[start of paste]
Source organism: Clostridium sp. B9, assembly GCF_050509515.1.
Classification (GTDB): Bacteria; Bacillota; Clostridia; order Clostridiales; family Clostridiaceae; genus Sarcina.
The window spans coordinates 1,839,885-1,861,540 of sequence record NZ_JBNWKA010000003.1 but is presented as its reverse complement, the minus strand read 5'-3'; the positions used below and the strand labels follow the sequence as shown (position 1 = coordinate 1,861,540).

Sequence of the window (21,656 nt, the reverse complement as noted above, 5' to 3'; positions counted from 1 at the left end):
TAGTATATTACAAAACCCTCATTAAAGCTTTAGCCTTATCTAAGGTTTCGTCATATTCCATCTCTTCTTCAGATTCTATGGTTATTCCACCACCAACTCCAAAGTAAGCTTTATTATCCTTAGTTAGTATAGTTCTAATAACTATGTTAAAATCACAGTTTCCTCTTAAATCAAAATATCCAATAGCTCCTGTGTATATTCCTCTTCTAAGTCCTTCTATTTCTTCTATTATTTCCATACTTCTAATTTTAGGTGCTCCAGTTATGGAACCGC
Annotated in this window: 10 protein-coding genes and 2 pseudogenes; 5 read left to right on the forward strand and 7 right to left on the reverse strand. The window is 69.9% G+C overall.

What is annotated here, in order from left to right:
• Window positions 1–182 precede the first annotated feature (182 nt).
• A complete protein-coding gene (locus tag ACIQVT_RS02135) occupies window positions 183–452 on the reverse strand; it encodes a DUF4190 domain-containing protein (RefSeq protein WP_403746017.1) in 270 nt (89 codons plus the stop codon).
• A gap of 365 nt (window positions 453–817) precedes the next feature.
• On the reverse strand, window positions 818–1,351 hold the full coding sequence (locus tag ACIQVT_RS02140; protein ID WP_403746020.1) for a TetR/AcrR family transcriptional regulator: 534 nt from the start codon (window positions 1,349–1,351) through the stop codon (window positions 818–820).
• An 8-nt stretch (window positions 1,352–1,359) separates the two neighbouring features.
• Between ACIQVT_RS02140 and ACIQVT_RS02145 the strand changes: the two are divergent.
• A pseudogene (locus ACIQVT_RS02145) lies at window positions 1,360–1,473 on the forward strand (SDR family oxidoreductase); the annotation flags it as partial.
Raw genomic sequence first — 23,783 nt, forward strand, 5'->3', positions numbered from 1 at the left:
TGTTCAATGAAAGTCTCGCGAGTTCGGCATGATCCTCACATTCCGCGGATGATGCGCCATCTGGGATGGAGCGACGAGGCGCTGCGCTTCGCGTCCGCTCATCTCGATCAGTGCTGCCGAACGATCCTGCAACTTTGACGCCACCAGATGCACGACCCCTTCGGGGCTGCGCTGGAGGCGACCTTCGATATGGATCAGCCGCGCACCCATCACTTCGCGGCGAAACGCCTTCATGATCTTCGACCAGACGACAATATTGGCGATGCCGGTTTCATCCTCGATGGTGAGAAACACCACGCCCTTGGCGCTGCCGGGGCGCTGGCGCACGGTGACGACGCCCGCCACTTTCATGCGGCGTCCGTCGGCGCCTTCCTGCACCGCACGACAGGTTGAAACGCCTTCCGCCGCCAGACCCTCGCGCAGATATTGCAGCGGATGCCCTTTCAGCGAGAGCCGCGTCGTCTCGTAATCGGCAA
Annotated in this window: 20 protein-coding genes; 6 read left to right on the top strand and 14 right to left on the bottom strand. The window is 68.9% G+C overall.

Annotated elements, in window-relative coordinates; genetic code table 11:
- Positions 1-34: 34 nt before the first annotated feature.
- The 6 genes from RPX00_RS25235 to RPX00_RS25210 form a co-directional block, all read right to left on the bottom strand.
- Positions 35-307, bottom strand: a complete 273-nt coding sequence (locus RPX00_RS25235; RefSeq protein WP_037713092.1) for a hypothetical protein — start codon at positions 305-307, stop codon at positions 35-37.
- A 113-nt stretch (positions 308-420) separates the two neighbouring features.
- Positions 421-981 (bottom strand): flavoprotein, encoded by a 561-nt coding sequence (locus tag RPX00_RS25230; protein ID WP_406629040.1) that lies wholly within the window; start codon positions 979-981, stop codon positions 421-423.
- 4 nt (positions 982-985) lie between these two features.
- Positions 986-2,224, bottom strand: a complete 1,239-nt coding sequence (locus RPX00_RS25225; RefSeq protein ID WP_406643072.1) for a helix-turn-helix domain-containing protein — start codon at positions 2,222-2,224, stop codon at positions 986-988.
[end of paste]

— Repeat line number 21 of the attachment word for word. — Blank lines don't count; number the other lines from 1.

- Positions 35-307, bottom strand: a complete 273-nt coding sequence (locus RPX00_RS25235; RefSeq protein WP_037713092.1) for a hypothetical protein — start codon at positions 305-307, stop codon at positions 35-37.